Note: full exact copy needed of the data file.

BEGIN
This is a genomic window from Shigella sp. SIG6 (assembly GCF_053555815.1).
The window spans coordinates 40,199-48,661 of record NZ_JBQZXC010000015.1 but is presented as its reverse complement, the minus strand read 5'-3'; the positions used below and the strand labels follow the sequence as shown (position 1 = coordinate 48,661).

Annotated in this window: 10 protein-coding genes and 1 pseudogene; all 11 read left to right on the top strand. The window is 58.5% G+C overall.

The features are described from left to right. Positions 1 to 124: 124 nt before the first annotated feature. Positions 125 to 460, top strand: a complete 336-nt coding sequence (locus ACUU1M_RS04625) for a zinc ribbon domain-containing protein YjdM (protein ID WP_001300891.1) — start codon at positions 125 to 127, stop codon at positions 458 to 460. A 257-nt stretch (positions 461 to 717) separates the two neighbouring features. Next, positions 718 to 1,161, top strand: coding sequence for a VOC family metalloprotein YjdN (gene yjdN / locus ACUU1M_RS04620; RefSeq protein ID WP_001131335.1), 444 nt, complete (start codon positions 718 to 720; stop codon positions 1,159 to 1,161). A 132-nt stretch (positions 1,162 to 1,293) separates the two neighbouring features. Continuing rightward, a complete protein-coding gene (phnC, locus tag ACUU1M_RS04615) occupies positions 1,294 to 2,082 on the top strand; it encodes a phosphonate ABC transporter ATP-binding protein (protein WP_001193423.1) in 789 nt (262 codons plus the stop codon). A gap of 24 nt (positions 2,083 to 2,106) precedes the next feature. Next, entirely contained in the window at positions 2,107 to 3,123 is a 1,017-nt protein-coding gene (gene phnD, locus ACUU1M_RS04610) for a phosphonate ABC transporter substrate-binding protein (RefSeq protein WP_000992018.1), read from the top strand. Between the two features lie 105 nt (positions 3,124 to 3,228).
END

This is a genomic window from Shigella sp. SIG6 (assembly GCF_053555815.1).
The window spans coordinates 40,199-48,661 of record NZ_JBQZXC010000015.1 but is presented as its reverse complement, the minus strand read 5'-3'; the positions used below and the strand labels follow the sequence as shown (position 1 = coordinate 48,661).

Annotated in this window: 10 protein-coding genes and 1 pseudogene; all 11 read left to right on the top strand. The window is 58.5% G+C overall.

The features are described from left to right. Positions 1 to 124: 124 nt before the first annotated feature. Positions 125 to 460, top strand: a complete 336-nt coding sequence (locus ACUU1M_RS04625) for a zinc ribbon domain-containing protein YjdM (protein ID WP_001300891.1) — start codon at positions 125 to 127, stop codon at positions 458 to 460. A 257-nt stretch (positions 461 to 717) separates the two neighbouring features. Next, positions 718 to 1,161, top strand: coding sequence for a VOC family metalloprotein YjdN (gene yjdN / locus ACUU1M_RS04620; RefSeq protein ID WP_001131335.1), 444 nt, complete (start codon positions 718 to 720; stop codon positions 1,159 to 1,161). A 132-nt stretch (positions 1,162 to 1,293) separates the two neighbouring features. Continuing rightward, a complete protein-coding gene (phnC, locus tag ACUU1M_RS04615) occupies positions 1,294 to 2,082 on the top strand; it encodes a phosphonate ABC transporter ATP-binding protein (protein WP_001193423.1) in 789 nt (262 codons plus the stop codon). A gap of 24 nt (positions 2,083 to 2,106) precedes the next feature. Next, entirely contained in the window at positions 2,107 to 3,123 is a 1,017-nt protein-coding gene (gene phnD, locus ACUU1M_RS04610) for a phosphonate ABC transporter substrate-binding protein (RefSeq protein WP_000992018.1), read from the top strand. Between the two features lie 105 nt (positions 3,124 to 3,228).